It’s the weekend and chances are you are using it up doing 1-5 of the things mentioned in this article. Don’t. (Or at least do one less). I especially liked the tip on laundry. But read the article and see what I mean. Carve out your weekend for more Me time.
(Photo by Annie Spratt on Unsplash)
I’ve been reading less since the pandemic hit. For many reasons. It started to bother me, since the last few years I have been reading dozens of books each year. I felt I was failing. Then I read this: How to Read Fewer Books, from The School of Life.
I whole piece is good, but this part nailed it for me:
In order to ease and simplify our lives, we might dare to ask a very old-fashioned question: what am I reading for? And this time, rather than answering ‘in order to know everything,’ we might parcel off a much more limited, focused and useful goal. We might – for example – decide that while society as a whole may be on a search for total knowledge, all that we really need and want to do is gather knowledge that is going to be useful to us as we lead our own lives. We might decide on a new mantra to guide our reading henceforth: we want to read in order to learn to be content. Nothing less – and nothing more. With this new, far more targeted ambition in mind, much of the pressure to read constantly, copiously and randomly starts to fade. We suddenly have the same option that was once open to St Jerome; we might have only a dozen books on our shelves – and yet feel in no way intellectually undernourished or deprived.
What am I reading for: it’s a great question. I think there are many answers to that. To be content, as that suggests. Or to become an expert in an area. Or to pass the time. All are good answers, depending on your need for reading. If you are feeling bad about reading fewer books, step back and decide what you are reading for. It may help you read in a new and improved way.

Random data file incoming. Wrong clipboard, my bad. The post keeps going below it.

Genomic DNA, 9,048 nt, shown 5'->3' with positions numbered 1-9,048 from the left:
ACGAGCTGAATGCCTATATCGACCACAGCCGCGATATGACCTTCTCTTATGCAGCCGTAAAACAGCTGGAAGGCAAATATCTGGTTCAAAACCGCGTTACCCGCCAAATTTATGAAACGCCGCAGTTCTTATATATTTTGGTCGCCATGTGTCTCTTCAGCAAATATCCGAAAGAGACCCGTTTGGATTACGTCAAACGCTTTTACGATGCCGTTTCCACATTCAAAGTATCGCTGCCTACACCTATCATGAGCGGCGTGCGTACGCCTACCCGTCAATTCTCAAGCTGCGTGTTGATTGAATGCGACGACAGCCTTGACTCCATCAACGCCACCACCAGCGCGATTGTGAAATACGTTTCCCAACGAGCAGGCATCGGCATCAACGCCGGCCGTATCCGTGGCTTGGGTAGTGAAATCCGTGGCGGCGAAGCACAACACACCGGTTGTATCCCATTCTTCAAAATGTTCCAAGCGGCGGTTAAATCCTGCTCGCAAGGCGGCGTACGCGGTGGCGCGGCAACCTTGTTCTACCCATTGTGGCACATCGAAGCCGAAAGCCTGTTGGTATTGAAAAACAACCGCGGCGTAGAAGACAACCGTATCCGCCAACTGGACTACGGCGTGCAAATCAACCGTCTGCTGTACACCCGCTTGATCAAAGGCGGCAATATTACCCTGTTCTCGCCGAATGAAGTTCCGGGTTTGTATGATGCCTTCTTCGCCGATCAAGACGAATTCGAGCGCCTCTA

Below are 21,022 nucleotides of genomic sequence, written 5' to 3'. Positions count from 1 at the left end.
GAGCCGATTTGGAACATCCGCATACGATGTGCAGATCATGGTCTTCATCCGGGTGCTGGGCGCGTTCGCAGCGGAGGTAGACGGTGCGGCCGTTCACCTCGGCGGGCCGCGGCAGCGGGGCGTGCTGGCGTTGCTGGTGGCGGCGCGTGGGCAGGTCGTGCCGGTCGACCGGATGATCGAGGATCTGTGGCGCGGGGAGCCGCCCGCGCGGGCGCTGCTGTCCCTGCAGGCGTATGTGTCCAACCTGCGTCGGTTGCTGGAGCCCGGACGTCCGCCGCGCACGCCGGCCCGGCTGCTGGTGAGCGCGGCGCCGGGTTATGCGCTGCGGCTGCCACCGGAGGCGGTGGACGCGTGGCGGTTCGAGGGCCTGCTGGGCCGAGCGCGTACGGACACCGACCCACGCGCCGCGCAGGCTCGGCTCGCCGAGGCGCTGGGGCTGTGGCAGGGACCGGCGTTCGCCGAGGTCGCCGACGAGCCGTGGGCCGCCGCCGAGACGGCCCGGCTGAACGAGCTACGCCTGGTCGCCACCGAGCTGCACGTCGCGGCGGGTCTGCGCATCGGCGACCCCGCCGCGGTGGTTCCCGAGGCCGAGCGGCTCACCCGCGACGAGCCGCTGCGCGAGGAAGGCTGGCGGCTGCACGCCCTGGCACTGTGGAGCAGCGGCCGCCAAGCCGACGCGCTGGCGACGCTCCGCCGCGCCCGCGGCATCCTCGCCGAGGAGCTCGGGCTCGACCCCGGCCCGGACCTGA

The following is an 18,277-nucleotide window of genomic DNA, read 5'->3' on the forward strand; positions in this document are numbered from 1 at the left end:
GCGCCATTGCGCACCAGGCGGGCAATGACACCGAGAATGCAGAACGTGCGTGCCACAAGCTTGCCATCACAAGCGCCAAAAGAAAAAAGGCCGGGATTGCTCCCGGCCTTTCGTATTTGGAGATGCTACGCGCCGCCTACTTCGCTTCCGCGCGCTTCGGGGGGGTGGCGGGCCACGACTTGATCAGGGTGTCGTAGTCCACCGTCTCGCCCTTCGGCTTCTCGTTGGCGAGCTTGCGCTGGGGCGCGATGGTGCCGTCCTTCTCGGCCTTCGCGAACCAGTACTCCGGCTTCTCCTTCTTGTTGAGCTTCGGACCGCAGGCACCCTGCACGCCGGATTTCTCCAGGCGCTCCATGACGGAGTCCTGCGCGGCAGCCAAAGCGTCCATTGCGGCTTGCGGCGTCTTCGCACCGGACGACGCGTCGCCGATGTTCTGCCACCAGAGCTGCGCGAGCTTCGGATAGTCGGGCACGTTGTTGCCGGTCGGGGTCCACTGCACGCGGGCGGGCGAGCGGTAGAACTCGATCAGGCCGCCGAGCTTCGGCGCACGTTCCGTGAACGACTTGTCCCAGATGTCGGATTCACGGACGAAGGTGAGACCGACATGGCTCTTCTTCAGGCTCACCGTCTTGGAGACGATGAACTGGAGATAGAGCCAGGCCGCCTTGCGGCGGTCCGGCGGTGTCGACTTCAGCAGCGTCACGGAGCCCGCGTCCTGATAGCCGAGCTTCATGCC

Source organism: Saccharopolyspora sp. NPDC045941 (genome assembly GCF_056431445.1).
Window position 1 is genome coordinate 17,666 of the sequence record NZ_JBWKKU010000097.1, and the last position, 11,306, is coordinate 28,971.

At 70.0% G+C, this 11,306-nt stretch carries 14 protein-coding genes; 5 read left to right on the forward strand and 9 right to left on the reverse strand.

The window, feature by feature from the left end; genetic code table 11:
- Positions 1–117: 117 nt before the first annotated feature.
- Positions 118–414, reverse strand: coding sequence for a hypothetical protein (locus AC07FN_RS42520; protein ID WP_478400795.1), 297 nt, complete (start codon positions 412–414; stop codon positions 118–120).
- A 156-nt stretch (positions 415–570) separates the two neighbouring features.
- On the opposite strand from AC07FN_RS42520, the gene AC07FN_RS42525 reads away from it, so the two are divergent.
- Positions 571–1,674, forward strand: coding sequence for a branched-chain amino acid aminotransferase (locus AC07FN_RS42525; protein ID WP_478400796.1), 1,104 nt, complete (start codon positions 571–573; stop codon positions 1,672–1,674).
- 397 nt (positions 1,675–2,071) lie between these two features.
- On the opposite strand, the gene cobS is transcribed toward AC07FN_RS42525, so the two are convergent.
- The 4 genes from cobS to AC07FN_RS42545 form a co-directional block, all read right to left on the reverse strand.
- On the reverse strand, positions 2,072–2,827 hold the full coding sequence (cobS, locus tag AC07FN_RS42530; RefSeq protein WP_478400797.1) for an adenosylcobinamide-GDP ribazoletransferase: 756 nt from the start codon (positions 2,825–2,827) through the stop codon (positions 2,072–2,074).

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I saved this at the start of the pandemic for a time when I could freely buy books again. Now is that time, in Canada. I think this is a fine list, full of old and new books: 17 books to get you through the pandemic – Free Candie
Summer is a great time to read. Try and do that. If you get stuck, I find sticking to short/funny/light books can help.
And ready the Free Candie blog. It’s great.
(Image from a link to the blog post)
Well this advice is fraught with assumptions, but if you are hankering to read the classics and have an open idea of what “the classics” are, I recommend this: So you want to read classic books during the coronavirus pandemic – Vox
Basically, there are quite a number of books that are considered classic, but not all classics are approachable. You might pick up one in anticipation, get stuck, and abandon the idea of ever reading such books. To prevent that from happening, read the advice given in Vox. Start slow, and go from there.
Finally, there has always been a debate over what consists of the classics. Many of them will not appeal to you. And other books not considered “Classic” by many might just be old enough for you to fill your appetite for something you consider classic. (e.g. A fan of science fiction might consider Jules Verne classic. ) I consider it good to read from different times: it gives you a better appreciation of your own time, among other reasons. So put down those contemporary writings and go find your own classics to read and love.
I realize not everyone can do this, but if you are bored out of your gourd right now and are looking for a challenge, why not try to read an entire book in a single day.
If you think: there’s no way I can do that, then read this: How to Read an Entire Book in a Single Day.
As you can see, it’s quite possible to do it, and with that article, you have all kinds of advice on how to succeed.
The weekend is coming up. This could be just the thing you need to feel some sense of accomplishment.
Let me know what you read!
It’s Saturday. You are thinking: I should start reading more books. But I suck at it. Well then, read this: How to Read More Books, According to an Editor Who Finishes 60+ a Year
I can’t promise it will get you to 60 books, but it will help.
Things I’d add:
- Toss books you don’t like.
- If you get stuck on a book, move on.
- Put down your phone.
- Don’t just sit there: pick up a book!
- Have more than one book on the go, but mix up the genres.
- If you get put off by big books, get smaller books. Finishing any sized book is satisfying.
This is brilliant: 44 Short Books to Help You Reach Your Reading Challenge Goal – Goodreads News & Interviews.